The Dutch Republic was something of an outlier in the seventeenth century. Compared to its many neighbors struggling with demographic, economic, and political turmoil, the Dutch enjoyed relative stability and strong economic growth. Golden Age success seems all the more notable because it occurred during the coldest decades of the Little Ice Age (lia). Scholars are increasingly connecting the variability and extreme weather of the lia to social disorder across Europe; more recently this discussion has assumed global proportions.1 Dutch success has never fit neatly into this narrative, however. “There was something about the Dutch Republic,” Degroot argues, “that let its citizens thrive during the coldest decades of the Little Ice Age” (5). Employing an impressive range of documentary sources and drawing from the most recent work in historical climatology, this book demonstrates that climate and weather were very much a part of Dutch Golden Age success.
In a thorough and highly readable first chapter, Degroot introduces the science of climate and the historical climatology underpinning the lia. This discussion, useful for specialists and non-specialists alike, informs the remainder of the book, grounding his innovative use of documentary sources to connect climate, weather, and Dutch society. For instance, Degroot employs a vast trove of Dutch East India Company data from ship logbooks in his first two chapters about Dutch commerce to reconstruct historical wind velocity and direction. Prevailing winds, he finds, favored quick voyages during the two coldest phases of the lia. Although lia climate exacerbated some challenges for Dutch commerce, on balance the Dutch Republic coped more successfully than its rivals and enjoyed disproportionate benefits because of its maritime economy.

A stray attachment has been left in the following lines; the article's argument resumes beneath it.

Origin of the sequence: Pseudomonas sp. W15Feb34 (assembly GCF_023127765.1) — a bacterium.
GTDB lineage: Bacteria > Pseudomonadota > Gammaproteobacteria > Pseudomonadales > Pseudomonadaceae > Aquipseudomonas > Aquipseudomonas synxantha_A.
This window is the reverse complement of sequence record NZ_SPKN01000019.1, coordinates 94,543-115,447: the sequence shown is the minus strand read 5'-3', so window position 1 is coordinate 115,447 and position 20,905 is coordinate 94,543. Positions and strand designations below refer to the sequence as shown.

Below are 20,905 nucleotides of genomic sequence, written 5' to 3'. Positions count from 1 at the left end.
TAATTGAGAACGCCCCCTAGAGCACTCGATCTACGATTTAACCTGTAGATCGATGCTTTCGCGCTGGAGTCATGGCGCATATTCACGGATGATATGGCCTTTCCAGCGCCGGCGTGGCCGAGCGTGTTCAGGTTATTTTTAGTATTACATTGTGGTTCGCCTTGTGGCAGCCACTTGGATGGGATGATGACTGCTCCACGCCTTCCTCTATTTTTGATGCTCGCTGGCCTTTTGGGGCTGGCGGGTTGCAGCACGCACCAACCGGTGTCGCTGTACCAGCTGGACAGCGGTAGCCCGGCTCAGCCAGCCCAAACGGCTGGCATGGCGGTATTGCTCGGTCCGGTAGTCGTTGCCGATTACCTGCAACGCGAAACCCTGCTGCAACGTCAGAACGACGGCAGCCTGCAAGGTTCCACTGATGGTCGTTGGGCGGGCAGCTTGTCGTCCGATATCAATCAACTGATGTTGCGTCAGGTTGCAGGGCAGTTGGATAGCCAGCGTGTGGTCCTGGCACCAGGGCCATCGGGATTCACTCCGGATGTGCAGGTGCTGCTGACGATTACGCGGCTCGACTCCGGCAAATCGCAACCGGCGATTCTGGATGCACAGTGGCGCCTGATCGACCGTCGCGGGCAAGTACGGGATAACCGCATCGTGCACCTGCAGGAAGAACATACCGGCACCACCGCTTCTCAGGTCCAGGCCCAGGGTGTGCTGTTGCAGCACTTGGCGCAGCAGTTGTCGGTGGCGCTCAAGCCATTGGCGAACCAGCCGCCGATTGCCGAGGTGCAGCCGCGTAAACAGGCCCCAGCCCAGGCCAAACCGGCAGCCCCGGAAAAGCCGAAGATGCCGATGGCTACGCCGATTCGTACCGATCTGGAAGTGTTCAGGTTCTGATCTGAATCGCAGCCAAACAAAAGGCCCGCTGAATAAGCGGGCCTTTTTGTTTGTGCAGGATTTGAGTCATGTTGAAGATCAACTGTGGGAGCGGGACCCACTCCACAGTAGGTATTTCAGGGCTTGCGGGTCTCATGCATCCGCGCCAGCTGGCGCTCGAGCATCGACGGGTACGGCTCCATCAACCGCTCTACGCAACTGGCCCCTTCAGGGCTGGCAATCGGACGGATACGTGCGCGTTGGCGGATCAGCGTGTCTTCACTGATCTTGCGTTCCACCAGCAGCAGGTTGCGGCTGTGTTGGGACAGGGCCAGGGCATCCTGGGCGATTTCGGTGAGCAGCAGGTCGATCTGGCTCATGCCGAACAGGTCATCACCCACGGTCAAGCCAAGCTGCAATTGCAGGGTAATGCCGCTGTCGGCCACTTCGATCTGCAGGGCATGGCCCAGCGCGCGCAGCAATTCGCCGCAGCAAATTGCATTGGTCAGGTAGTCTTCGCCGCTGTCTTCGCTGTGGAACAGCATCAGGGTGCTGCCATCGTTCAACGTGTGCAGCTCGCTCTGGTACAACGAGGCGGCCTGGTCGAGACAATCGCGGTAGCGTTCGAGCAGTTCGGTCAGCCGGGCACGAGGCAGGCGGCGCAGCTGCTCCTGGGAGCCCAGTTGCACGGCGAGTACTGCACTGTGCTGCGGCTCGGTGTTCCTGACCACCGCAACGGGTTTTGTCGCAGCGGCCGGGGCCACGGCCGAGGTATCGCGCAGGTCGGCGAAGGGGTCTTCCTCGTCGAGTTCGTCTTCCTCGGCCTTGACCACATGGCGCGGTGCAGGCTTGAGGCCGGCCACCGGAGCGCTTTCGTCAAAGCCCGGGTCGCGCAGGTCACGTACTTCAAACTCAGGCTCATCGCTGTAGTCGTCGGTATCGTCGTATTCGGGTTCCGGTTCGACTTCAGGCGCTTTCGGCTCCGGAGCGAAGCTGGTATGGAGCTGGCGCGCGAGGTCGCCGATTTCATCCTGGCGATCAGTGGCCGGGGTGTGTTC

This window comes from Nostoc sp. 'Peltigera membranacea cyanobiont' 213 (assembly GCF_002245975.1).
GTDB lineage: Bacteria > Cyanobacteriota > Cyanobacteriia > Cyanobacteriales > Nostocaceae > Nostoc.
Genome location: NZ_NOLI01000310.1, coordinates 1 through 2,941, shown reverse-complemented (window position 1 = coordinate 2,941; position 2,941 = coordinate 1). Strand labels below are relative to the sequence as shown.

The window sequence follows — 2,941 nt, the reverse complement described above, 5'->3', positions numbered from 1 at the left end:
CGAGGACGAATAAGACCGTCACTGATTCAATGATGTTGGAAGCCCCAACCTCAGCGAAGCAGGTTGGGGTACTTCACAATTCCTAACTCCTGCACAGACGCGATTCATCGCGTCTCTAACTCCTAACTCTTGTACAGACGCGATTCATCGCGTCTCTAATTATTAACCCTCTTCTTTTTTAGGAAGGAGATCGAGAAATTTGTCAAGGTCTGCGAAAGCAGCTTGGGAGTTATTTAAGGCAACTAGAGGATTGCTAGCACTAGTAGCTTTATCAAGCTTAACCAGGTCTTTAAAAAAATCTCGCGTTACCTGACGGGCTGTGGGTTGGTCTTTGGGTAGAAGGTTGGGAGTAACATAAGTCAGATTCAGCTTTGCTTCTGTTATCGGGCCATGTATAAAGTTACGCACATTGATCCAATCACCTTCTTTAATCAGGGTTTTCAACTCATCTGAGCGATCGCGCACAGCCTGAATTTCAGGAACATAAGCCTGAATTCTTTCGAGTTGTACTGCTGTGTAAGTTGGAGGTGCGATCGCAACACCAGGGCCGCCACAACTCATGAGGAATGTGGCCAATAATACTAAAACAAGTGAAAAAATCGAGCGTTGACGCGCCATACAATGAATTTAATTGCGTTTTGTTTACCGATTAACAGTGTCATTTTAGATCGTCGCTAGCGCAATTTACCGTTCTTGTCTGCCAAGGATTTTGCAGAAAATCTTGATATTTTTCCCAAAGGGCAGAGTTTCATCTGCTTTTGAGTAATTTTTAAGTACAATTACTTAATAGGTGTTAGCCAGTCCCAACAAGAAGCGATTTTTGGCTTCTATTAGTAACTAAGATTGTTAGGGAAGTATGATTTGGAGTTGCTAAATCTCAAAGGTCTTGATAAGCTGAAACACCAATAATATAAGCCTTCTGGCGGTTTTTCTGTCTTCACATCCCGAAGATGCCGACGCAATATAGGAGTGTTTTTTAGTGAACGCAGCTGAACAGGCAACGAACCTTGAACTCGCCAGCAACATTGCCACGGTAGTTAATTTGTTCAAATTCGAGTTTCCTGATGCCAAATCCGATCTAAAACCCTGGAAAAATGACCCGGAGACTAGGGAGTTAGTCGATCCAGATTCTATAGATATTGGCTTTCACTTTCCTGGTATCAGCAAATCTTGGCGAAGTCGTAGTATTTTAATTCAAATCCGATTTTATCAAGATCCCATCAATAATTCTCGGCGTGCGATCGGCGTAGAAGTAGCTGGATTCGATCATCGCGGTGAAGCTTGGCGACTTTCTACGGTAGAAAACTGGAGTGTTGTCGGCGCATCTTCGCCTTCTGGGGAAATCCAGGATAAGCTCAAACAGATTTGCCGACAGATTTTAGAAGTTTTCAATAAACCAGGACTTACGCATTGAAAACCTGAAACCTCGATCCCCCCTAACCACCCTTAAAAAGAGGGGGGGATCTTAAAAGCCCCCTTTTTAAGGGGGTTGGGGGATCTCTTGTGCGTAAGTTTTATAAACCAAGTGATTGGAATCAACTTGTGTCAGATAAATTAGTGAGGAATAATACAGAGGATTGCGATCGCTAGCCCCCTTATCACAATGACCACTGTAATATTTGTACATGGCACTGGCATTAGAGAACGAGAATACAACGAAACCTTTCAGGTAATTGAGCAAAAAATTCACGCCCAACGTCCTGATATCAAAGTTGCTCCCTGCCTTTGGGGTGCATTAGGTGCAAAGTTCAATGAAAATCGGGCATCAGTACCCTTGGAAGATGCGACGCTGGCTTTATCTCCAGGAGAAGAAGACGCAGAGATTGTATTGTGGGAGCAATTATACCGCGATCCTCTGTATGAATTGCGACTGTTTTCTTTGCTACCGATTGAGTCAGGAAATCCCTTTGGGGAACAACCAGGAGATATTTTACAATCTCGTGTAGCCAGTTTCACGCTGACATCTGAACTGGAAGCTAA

The following two chapters, which focus on Dutch military conflicts between 1564 and 1688, evaluate the impact of weather on important battles. These chapters reveal the care that Degroot takes to characterize climate as a causal agent. They methodically move from descriptions of large-scale climatic conditions through their relationships with localized weather to their potential impacts on military outcomes. Ultimately, however, the human element remains central. Frigid weather typical of the lia froze rivers and facilitated Spanish assaults during the Dutch Revolt, but it also undermined the resolve of invading forces. Prevailing winds during warmer and colder decades of the lia presented Dutch and English fleets with tactical advantages, but officers often failed to capitalize on them. Many of the book’s conclusions about climate’s effects are thus expressed in degrees of influence rather than outright determination. Climate never caused military victories or defeat, but certainly made outcomes more likely.
In his final two chapters, Degroot tackles the broad subject of Dutch cultural response to climate. This shortest section stands apart from the rest of the book because it relies less on quantifiable data and considers a much broader range of documentary sources. The changing content of paintings, the language of pamphlets, and the popularity of technologies like ice breakers revealed the complicated ways in which the Dutch rendered, interpreted, and adapted to a shifting climate. Some sources reveal clearer relationships than others. The Dutch genre of “winter landscapes” are now iconic representations of the lia, but they are often poor sources for climate reconstruction because they rarely documented actual weather. Winter landscapes of Dutch work and play nevertheless remain valuable, Degroot argues, because they reveal cultural perceptions of weather. Like maps of new resource frontiers and new technologies to cope with the cold, paintings reflected an underlying cultural resilience to the lia.
These final chapters reinforce the book’s unique contribution to the debate about the origins and character of the Golden Age during an era of crisis. The Republic thrived not only despite climatic changes but oftentimes as a result of them. Relative to their rivals, the Dutch more effectively capitalized on favorable climatic conditions and more resiliently weathered challenges. The Frigid Golden Age demonstrates that climate should play a larger role in Golden Age historiography, and the book’s interdisciplinary approach, its clear and careful methodology, and diverse use of sources establish an effective approach.
Geoffrey Parker, Global Crisis: War, Climate Change and Catastrophe in the Seventeenth Century (New Haven, 2013).